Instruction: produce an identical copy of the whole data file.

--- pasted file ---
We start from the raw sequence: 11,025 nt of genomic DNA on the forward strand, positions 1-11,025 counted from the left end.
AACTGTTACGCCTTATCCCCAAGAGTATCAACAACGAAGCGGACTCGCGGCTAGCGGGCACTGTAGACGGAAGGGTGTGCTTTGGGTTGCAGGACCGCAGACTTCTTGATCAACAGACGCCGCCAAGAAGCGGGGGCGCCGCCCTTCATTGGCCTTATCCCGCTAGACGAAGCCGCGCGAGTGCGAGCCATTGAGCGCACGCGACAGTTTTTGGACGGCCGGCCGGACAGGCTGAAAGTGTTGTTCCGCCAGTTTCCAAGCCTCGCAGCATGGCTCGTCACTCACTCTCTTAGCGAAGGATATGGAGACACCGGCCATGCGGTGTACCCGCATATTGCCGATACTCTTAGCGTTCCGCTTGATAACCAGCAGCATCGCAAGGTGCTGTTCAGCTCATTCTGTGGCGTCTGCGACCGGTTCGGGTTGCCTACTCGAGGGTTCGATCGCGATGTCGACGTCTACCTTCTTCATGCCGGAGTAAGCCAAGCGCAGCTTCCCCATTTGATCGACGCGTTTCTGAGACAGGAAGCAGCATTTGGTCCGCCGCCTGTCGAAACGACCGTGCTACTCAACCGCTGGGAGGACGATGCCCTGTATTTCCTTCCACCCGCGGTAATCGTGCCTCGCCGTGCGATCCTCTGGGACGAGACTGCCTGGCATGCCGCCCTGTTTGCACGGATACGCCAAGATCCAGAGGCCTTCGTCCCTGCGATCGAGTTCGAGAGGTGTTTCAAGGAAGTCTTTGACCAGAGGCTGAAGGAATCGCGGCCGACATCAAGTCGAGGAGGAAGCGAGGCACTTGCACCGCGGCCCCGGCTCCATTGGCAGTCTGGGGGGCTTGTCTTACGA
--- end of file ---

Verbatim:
We start from the raw sequence: 11,025 nt of genomic DNA on the forward strand, positions 1-11,025 counted from the left end.
AACTGTTACGCCTTATCCCCAAGAGTATCAACAACGAAGCGGACTCGCGGCTAGCGGGCACTGTAGACGGAAGGGTGTGCTTTGGGTTGCAGGACCGCAGACTTCTTGATCAACAGACGCCGCCAAGAAGCGGGGGCGCCGCCCTTCATTGGCCTTATCCCGCTAGACGAAGCCGCGCGAGTGCGAGCCATTGAGCGCACGCGACAGTTTTTGGACGGCCGGCCGGACAGGCTGAAAGTGTTGTTCCGCCAGTTTCCAAGCCTCGCAGCATGGCTCGTCACTCACTCTCTTAGCGAAGGATATGGAGACACCGGCCATGCGGTGTACCCGCATATTGCCGATACTCTTAGCGTTCCGCTTGATAACCAGCAGCATCGCAAGGTGCTGTTCAGCTCATTCTGTGGCGTCTGCGACCGGTTCGGGTTGCCTACTCGAGGGTTCGATCGCGATGTCGACGTCTACCTTCTTCATGCCGGAGTAAGCCAAGCGCAGCTTCCCCATTTGATCGACGCGTTTCTGAGACAGGAAGCAGCATTTGGTCCGCCGCCTGTCGAAACGACCGTGCTACTCAACCGCTGGGAGGACGATGCCCTGTATTTCCTTCCACCCGCGGTAATCGTGCCTCGCCGTGCGATCCTCTGGGACGAGACTGCCTGGCATGCCGCCCTGTTTGCACGGATACGCCAAGATCCAGAGGCCTTCGTCCCTGCGATCGAGTTCGAGAGGTGTTTCAAGGAAGTCTTTGACCAGAGGCTGAAGGAATCGCGGCCGACATCAAGTCGAGGAGGAAGCGAGGCACTTGCACCGCGGCCCCGGCTCCATTGGCAGTCTGGGGGGCTTGTCTTACGA